When a driver faces a large repair bill for his or her car, it’s tempting to just head to the local dealership, trade in the car, and drive home in something new with a full warranty.
People justify the purchase by reasoning that it saves money on repairs. After all, a more reliable vehicle is far less likely to break down and will greatly reduce, or even eliminate, costly trips to the mechanic.
In many cases, though, it costs far less to keep and maintain an older car than it does to buy a new one. Let’s take a look at a couple of scenarios, and determine if it’s really cheaper to keep your current car.
The average person today keeps a car for 6 years before trading it for a new one. Let’s assume that, 6 years ago, you purchased a car that was 3 years old. Today you have a 9-year-old car that has 110,000 miles on it and needs $2,500 in maintenance and repairs. It needs a tune-up, some rubber hoses and belts have cracked and need replacing, the front rotors need to be replaced, it’s time for a new timing belt, and an axle boot is worn out.
If you own the car outright, $2,500 is obviously far less than the $34,428 it takes to buy the average new car today. That $2,500 investment could keep the car in good shape for another 50,000 miles. In this case it’s cheaper to keep her, even though the lure of a new car might be strong.
Let’s say, though, the car you purchased was a luxury SUV. You’ve had it for only 3 years, but it was 5 years old when you bought it. You’ve crossed the 100,000-mile mark and still owe $12,000 with a payment of $280 per month. Repair costs are starting to add up, and the latest estimate was $2,500 for regular maintenance and to fix some electrical gremlins that have recently appeared.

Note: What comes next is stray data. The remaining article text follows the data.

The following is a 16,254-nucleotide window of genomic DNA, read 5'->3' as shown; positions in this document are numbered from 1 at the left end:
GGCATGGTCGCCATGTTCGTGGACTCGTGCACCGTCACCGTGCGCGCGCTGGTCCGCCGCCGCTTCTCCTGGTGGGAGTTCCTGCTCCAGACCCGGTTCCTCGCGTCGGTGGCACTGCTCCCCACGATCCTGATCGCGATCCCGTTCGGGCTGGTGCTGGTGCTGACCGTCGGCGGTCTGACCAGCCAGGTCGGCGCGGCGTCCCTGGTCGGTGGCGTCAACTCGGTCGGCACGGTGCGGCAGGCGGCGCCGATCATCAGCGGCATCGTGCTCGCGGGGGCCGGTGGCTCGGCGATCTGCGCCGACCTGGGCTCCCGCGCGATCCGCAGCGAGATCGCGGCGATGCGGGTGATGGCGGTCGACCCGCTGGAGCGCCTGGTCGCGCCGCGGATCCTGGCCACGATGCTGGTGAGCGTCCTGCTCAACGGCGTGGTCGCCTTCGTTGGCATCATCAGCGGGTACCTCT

Not only that, but you’ll need new tires in the coming months, at a cost of about $1,000, and the front brakes will need attention sometime after that, followed by a new set of spark plugs and then a timing-belt change. You could be looking at $1,000 every few months to keep your aging SUV on the road.
If you budget $250 per month for repairs, in addition to your $280 payment, you are paying roughly the same as a new-car payment. Trading the car in might mean letting go of your luxury brand, but it also means at least 3 years, often much longer, before you have to worry about major maintenance or repairs.
The other item to think about is the trade-in value of your car. It’s possible you’ll be underwater on the loan, and the trade-in value won’t cover the loan balance. In that case, the uncovered balance could be rolled into the new loan, or you could pay it off directly.
A good rule of thumb is this: If the cost of repairs exceeds the value of the car or costs more than a year’s worth of payments, it might make sense to trade in the car. Otherwise, enjoy saving money with the car you own.
Would you rather keep, and fix, your current car, or trade it in for a new one?